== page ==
Re: Arum cyrenaicum
- Subject: Re: Arum cyrenaicum
- From: DAVID LEEDY <email@example.com>
- Date: Mon, 11 Nov 2013 09:58:29 -0800 (PST)
Title: Arum cyrenaicum
That should work. They will take freezing weather and show no effect down to the mid twenties, but below that I have doubts.
Last year I had some Arum pictum seedlings (Majorica form) and it was suggested that if I brought them inside with a maximum high temperature of 70 - 75 degrees F., they would get a full year's growth. Sure enough they did, I have planted them in my Arum garden, and they are now starting to put out nearly mature leaves.
This is my first year for growing many of these Arum and A. hygrophyllum has come up in abundance near the front of the garden, where it gets the most rain.
However, I am told that this particular Arum is a little more fragile than most and will show damage from a hard freeze. We are expecting our first freeze Wednesday night, although I doubt that it will get much below 30 degrees F. in my garden. In December, however, we usually experience a period of lows in the 20's (last year, 22 degrees F.).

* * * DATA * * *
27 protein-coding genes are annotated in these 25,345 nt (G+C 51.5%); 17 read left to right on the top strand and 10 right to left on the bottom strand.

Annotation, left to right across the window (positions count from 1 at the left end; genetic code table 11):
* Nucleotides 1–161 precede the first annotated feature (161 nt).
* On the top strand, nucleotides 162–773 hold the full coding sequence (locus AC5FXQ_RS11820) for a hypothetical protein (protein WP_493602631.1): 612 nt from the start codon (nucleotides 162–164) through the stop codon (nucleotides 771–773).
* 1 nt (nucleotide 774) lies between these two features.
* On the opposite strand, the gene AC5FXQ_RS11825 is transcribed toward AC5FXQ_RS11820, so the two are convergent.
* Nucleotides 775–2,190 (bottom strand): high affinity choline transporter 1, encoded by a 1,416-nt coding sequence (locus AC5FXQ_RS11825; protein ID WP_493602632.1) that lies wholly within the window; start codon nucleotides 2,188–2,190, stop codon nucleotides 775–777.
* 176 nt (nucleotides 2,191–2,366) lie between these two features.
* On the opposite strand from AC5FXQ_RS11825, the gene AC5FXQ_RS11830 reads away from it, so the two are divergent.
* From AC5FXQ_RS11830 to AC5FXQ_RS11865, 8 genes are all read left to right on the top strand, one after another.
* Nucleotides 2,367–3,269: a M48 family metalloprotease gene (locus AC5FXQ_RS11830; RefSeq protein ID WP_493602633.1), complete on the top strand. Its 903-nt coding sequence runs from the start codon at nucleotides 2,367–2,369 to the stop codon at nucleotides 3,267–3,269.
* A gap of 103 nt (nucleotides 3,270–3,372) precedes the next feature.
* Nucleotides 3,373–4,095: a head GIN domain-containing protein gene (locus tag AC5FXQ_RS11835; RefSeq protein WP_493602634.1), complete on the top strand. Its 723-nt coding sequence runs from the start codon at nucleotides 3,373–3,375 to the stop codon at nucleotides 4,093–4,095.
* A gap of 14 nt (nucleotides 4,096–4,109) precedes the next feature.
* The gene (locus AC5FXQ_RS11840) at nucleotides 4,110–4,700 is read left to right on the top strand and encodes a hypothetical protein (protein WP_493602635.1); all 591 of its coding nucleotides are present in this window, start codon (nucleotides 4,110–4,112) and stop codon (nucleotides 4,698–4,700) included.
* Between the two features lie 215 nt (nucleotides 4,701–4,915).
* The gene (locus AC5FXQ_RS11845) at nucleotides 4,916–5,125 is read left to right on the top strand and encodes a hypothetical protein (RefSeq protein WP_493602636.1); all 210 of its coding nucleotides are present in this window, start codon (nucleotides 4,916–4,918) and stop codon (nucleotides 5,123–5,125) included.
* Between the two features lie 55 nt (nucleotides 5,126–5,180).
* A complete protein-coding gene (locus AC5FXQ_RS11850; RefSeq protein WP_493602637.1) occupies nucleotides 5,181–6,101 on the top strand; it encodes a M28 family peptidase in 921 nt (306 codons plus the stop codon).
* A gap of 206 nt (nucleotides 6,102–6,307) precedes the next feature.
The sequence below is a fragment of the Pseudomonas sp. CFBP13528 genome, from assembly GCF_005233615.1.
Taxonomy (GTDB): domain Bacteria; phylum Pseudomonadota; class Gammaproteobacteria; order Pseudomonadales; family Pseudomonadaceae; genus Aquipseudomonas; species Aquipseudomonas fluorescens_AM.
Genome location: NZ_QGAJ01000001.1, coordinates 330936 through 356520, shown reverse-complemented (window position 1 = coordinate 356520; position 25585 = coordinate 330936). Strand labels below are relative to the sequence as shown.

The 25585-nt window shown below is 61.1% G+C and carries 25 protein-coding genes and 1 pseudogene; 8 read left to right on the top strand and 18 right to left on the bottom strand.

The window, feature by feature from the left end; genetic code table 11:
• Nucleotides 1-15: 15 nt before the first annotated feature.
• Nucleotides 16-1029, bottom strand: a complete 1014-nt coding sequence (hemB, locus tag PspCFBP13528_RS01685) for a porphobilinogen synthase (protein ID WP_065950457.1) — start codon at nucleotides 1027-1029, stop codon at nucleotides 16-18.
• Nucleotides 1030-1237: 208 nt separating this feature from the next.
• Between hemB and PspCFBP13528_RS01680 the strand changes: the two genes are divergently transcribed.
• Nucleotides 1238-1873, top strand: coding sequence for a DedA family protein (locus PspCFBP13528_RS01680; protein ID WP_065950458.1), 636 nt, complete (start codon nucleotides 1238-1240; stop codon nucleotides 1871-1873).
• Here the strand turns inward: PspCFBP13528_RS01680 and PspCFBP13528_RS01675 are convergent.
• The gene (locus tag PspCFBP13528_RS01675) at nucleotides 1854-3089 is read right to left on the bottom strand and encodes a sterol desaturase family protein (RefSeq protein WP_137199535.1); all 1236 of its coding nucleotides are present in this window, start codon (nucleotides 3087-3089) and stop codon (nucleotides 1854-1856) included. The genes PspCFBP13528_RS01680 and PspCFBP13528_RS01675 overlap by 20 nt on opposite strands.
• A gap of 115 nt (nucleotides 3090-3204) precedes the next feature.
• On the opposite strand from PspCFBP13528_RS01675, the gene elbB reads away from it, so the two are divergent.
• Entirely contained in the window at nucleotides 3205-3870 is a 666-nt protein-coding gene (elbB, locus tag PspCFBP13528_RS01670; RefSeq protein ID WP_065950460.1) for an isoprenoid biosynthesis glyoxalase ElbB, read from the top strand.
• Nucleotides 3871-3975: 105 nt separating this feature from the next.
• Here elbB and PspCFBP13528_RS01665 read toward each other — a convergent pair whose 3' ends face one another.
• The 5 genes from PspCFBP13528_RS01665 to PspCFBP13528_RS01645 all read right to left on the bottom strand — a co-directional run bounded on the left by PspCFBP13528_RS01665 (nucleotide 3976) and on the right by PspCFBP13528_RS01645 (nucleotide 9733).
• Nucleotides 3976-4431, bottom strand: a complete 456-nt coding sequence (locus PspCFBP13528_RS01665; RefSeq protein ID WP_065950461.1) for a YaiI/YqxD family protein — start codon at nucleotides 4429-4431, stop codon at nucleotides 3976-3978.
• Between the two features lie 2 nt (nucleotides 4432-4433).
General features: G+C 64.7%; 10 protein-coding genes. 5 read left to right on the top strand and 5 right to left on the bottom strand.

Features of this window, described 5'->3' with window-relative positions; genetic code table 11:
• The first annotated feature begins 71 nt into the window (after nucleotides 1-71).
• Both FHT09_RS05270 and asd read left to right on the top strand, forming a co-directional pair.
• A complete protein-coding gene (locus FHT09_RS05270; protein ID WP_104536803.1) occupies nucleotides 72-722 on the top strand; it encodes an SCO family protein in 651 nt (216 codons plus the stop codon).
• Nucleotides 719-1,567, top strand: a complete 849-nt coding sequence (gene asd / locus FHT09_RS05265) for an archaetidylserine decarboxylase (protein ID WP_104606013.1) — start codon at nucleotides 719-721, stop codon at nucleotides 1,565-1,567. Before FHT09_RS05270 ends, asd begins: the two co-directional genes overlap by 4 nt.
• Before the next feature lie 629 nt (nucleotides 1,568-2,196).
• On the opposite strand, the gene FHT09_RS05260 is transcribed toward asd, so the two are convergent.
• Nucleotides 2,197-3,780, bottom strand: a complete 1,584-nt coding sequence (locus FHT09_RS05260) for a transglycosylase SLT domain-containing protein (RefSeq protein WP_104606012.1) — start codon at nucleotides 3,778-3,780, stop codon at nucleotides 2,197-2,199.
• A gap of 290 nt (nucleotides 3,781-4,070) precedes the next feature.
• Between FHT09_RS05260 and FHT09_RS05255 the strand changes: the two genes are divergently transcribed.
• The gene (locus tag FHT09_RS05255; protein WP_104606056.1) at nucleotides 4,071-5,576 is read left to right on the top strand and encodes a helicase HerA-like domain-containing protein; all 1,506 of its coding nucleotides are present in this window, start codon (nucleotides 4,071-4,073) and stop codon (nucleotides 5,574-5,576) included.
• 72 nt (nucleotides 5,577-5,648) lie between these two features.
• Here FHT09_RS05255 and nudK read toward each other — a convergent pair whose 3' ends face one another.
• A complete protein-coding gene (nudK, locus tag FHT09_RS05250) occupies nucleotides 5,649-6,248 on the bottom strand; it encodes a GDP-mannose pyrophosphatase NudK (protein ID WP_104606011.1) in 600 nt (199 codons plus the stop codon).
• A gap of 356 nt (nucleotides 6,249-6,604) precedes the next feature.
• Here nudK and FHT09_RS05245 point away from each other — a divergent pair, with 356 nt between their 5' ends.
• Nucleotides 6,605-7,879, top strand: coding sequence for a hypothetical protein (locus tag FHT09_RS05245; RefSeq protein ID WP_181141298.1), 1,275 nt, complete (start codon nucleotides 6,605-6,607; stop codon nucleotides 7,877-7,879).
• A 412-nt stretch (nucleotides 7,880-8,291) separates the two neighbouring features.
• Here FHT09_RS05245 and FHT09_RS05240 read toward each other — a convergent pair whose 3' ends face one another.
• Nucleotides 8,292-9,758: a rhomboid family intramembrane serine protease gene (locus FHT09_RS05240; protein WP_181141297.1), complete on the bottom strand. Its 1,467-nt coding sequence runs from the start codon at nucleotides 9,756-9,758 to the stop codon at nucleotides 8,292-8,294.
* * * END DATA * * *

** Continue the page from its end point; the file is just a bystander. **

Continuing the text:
I am interested in the experiences of others, particularly with hygrophyllum and, maybe, rupicola.
Another species with which I had some problem due to the cold last year was A. byzantinum. I planted it in the garen (instead of a container) and noticed it is now up bigger than last year. Does anyone have experience with this species visa vie freezing weather?
From: Don Martinson <firstname.lastname@example.org>
To: Discussion of aroids <email@example.com>
Sent: Monday, November 11, 2013 9:40 AM
Subject: [Aroid-l] Arum cyrenaicum
Last summer, I received some seed of Arum cyrenaicum. I planted the seeds in an open, free draining medium and left them pretty much alone until this fall, when moving plants inside for the winter (we get down to â10F, -23C), I observed one seed germinating (see attachment). Obviously, it wouldnât survive outdoors, as its temperature requirements suggested as USDA Zone 9 and above. Milwaukee, Wisconsin, US
Any suggestions as to the best way to keep this through the winter? I can keep it in my glasshouse (bright light, for my latitude and relatively cool) or inside in a south window, bright but warmer.
-- Don Martinson
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